Keystone Pipeline Fails to Get Through Senate

PHOTO: Sen. Mary Landrieu, the Keystone XL oil pipeline bill sponsor, turns from a news conference on Capitol Hill in Washington, Nov. 18, 2014.Carolyn Kaster/AP Photo
Sen. Mary Landrieu, the Keystone XL oil pipeline bill sponsor, turns from a news conference on Capitol Hill in Washington, Nov. 18, 2014.

The controversial Keystone XL oil pipeline failed to win approval in the Senate tonight by one vote, a blow to Louisiana Sen. Mary Landrieu who hoped to be able to push it through.

Landrieu, a Democrat who is in a tight December run-off to keep her Senate seat, was one of the lead sponsors of the bill and had expressed confidence earlier in the day that she and other supporters had rounded up the 60 votes necessary to approve the long stalled project.

The final vote was 59-41.

Shortly after the vote was tallied, Kentucky Sen. Mitch McConnell, who will become the Senate Majority Leader when Republicans take control of the Senate in January, said he will bring up the issue again "early next year."

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“It’s been on my agenda and it’s staying on my agenda and I’m going to do everything I can to help America become energy independent,” Landrieu said after the bill was defeated. “This fight was worth having.”

The vote was a nail-biter as it was unclear whether the measure had support of 60 senators before the vote began. Sens. Dick Durbin, D-Ill., and Chris Coons, D-Del., were two senators considered as potential last minute yes votes, but the two senators voted against the measure.

PHOTO: Miles of pipe ready to become part of the Keystone Pipeline are stacked in a field near Cushing, Okla. Sue Ogrocki/AP Photo
Miles of pipe ready to become part of the Keystone Pipeline are stacked in a field near Cushing, Okla.

Landrieu said she “felt relatively certain that the coalition that was put together was strong enough to find the extra one. I say we have to work on our little muscle a little more.”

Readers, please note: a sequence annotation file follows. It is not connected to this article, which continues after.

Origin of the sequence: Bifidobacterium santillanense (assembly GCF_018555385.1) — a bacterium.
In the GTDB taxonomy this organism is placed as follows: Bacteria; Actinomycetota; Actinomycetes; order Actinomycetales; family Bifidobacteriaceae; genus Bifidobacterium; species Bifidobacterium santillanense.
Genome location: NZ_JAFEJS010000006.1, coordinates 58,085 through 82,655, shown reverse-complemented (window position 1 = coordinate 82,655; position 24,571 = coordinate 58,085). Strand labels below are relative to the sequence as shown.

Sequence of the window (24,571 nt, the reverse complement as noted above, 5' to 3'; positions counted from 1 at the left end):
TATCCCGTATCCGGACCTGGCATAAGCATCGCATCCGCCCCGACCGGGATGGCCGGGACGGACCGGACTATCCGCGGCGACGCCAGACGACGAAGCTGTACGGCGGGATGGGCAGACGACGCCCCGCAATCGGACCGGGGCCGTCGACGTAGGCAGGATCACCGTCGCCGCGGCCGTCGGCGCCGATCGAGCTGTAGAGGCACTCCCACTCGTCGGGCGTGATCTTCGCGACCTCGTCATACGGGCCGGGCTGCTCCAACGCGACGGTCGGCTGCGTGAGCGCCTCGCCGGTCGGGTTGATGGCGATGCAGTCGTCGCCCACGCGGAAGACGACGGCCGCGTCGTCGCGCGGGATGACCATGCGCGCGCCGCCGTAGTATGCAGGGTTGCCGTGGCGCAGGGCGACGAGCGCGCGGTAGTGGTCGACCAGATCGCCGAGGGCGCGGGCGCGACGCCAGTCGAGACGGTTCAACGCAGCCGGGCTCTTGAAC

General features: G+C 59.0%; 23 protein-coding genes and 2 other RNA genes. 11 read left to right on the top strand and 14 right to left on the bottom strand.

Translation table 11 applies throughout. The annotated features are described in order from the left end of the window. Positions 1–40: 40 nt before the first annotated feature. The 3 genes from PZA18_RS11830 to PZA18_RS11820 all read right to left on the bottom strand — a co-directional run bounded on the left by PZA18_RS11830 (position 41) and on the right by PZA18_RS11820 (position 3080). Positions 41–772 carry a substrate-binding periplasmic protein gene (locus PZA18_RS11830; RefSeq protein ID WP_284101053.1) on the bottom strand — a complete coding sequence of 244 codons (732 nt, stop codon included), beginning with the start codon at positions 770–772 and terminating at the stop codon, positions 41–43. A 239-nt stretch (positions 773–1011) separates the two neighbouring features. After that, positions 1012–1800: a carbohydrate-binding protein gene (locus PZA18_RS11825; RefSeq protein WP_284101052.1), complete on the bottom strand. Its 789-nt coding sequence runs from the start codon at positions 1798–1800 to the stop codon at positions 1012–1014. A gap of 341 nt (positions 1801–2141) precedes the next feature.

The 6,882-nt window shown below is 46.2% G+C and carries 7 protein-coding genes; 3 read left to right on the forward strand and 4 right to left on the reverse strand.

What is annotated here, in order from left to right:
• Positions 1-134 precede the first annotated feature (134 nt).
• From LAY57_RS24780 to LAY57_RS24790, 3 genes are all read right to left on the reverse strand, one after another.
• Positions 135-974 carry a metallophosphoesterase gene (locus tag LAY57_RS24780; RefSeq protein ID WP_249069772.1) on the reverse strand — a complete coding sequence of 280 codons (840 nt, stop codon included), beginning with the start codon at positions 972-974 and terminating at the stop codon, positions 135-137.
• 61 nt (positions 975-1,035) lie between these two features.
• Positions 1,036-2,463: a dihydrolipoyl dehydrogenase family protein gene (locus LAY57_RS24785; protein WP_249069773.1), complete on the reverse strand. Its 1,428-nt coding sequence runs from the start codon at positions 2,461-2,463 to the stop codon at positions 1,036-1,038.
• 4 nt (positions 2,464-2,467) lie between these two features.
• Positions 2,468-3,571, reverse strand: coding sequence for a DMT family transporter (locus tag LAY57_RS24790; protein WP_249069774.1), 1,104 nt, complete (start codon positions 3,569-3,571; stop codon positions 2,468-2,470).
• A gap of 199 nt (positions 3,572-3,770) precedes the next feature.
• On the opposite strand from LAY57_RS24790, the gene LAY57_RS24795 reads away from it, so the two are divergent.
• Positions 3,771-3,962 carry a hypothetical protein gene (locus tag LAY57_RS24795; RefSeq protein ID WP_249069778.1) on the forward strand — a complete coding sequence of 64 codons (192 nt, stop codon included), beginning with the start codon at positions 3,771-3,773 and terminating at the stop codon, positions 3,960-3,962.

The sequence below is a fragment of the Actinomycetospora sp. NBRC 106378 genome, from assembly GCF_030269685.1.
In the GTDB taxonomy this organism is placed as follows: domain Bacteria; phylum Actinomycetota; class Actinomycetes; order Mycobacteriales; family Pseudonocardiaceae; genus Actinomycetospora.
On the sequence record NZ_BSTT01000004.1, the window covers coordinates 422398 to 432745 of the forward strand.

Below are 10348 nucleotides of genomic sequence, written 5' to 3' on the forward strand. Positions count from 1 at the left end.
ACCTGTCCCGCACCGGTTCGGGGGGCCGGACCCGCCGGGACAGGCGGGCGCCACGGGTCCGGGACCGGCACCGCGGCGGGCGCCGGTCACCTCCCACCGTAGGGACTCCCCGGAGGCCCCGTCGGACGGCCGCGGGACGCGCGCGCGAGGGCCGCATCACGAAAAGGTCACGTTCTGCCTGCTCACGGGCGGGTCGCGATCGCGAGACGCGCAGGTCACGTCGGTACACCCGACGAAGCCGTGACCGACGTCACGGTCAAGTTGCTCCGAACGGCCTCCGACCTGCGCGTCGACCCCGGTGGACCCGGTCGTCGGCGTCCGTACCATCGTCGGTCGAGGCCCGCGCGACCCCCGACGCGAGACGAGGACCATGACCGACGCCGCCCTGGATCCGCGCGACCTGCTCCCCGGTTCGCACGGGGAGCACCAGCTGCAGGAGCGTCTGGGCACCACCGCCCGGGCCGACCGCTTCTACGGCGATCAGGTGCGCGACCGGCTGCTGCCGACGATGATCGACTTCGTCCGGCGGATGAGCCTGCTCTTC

Fourteen Democrats joined all 45 Republicans in support of the measure. The White House had refrained from announcing whether President Obama would veto the measure, but many Democratic senators expected the president to veto the bill had it passed.

When the vote was called, protesters against the pipeline started shouting in the Senate chamber. The protesters, which included Greg Grey Cloud and Maria Langholz, were escorted out of the Senate chamber.

After two years of inaction on the Keystone XL pipeline measure, the Senate decided last week to vote on the bill at the urging of Landrieu, who is facing a tight December run-off race to maintain her Senate seat.

“I took that opportunity. I called for this vote, not Harry Reid, not Mitch McConnell. I called for it and I think it's worth fighting for,” Landrieu said.

“I’m going to fight for the people of my state until the day that I leave. I hope that will not be soon, so I’m going to continue to shake this place up when I can to identify opportunities as I see them to push an important debate forward for not only Louisiana, not only my part of the country but for the entire country,” Landrieu said.

Last week, the House passed a Keystone bill proposed by her Republican opponent Rep. Bill Cassidy, R-La.

Support for the pipeline has become a significant issue in the Louisiana run-off campaign.

The pipeline would carry oil from Canada's tar sand pits to refineries in the U.S. Opponents of the bill warn that the Keystone pipeline would further damage the environment.

“XL stands for Xtra Lethal and misery follows the tar sands,” Sen. Barbara Boxer, D-Calif., said today.

The White House had not said whether it would veto the legislation if it had passed, but many Democratic senators believe the president will do just that.